Wars of a Thousand Cuts

In trying to understand the grotesque turn that American politics has taken in the last year, the economy seems to be the most often-cited explanation. Inequality has increased, with the richest Americans filching an increasingly large slice of the pie and leaving only crumbs for the rest of us: the middle class is in retreat, more good-paying jobs are being “outsourced” to foreign countries, and college tuitions and loans are crippling the next generation of workers. We can add to all this the sense that many people have, on both the left and the right, that the political and cultural elites are disconnected from the concerns of the people, that for the elites far too much of the country is fly-over country, both literally and metaphorically. Wall Street is blamed, Washington gridlock is blamed; so too are immigrants, terrorists, pop culture, GMO’s–you name it.

Although all these disasters seem to have struck us suddenly, out of the blue so to speak, or at least since 9/11, perhaps the roots of our problems extend further back, to the first Gulf War (under Bush1), perhaps further than that. The Wikipedia timeline of American wars shows that the country has been engaged in some kind of war more or less continuously since 1909–and frankly,it doesn’t list every incident in which the military has been involved. This constant warmongering, so often contrary to reason, perhaps has wounded our collective psyche so slowly and completely that we fail to see that it is slowly bleeding us to death. We have spent a lot on these wars, we spend a lot to maintain and improve our military capability, and to supply our “allies” with weapons and munitions–money that could be used to maintain and improve our infrastructure and educational system, our healthcare and environment.

Yet we are promised, and clearly we want to believe (why else keep electing the same politicians over and over again), that we can fight these wars at no cost to ourselves, that we can continue to dump trillions into “security” while enjoying tax cuts at the same time.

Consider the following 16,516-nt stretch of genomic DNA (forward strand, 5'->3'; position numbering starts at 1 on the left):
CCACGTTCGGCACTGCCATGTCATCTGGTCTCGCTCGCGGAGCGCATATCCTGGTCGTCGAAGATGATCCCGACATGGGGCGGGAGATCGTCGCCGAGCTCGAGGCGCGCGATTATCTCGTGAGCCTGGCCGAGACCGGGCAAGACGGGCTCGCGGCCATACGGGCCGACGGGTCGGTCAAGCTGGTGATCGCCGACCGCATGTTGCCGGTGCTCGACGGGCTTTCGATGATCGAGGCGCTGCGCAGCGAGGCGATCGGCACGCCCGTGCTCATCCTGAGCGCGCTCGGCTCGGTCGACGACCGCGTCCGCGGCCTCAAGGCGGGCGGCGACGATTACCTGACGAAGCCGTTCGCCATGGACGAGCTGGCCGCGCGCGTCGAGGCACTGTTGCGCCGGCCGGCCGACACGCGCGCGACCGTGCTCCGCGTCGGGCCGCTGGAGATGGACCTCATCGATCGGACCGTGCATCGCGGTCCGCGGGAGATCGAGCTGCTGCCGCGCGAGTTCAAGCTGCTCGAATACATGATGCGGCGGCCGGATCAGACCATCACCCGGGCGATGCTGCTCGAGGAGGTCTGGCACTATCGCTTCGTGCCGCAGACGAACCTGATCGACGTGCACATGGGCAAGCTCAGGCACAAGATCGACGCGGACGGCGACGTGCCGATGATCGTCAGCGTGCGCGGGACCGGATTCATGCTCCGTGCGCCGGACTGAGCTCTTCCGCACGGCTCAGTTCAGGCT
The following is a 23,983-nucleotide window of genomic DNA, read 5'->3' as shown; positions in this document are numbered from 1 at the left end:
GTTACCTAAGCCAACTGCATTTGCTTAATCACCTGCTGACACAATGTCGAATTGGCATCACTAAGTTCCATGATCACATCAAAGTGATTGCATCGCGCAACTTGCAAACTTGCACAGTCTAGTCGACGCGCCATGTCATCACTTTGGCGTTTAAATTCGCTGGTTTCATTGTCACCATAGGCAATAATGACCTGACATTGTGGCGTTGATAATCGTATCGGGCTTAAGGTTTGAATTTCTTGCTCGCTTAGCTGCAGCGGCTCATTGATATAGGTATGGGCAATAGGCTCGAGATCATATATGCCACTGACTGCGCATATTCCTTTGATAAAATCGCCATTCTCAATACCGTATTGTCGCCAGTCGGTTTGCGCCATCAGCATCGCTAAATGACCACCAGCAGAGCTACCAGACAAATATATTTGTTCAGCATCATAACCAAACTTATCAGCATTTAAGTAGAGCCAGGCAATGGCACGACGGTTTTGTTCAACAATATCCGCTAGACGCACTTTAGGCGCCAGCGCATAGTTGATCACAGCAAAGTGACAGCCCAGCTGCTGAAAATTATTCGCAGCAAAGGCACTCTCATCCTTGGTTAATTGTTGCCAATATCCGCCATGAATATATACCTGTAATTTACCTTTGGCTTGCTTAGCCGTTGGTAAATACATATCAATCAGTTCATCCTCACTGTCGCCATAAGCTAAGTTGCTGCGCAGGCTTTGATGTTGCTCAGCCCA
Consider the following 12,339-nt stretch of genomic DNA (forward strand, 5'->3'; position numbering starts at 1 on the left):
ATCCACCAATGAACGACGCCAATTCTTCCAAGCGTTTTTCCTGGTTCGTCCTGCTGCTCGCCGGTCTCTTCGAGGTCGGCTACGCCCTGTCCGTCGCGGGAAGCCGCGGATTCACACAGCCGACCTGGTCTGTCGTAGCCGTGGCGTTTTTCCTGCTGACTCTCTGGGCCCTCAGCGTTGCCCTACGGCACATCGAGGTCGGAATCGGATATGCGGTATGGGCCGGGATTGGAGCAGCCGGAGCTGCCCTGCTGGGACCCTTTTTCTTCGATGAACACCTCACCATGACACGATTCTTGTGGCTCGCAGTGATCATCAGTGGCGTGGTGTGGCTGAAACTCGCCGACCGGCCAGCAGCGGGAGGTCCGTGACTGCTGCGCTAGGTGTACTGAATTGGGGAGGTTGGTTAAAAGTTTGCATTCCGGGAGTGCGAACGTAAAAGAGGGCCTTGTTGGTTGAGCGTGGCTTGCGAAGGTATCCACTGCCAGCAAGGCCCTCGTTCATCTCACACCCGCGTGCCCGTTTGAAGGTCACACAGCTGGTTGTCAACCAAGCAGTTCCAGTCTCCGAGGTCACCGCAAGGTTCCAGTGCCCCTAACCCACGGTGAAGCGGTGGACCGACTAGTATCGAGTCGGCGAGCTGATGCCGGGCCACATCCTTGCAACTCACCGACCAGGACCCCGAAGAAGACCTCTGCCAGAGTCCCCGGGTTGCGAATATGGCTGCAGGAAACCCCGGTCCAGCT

Here’s an apt illustration of the dilemma: the recent news has been dominated by the excessive wait times for passengers going through security checks at our airports. The TSA is getting the blame (too few personnel, etc.), but equal blame should be put on the blow-back from our ill-considered military interventions in other countries’ business, in our poor choice of allies to whom we ship armaments, and our failure to rebuild our aging and inadequate airports. And our free-lunch attitudes: one of the factors in the long security waits is the fact that passengers want to avoid paying checked baggage fees and therefore carry on as much luggage as they can get away with–that’s a lot of extra bags that need to be searched!

What a tangled web we have (all) woven! Will this political season make a difference? After all, we have a true political renegade now virtually guaranteed to be the Republican nominee for the Presidency, someone who “tells it like it is”; and on the Democratic side we have a very popular contrarian candidate who is giving the assumed nominee a serious challenge right up to the finish line (and who knows, perhaps beyond). Many voters hope that these mavericks can turn things around, but given the interwoven complexities of the overall situation, one wonders what they could actually accomplish should one or the other win. Has too much blood already been lost?

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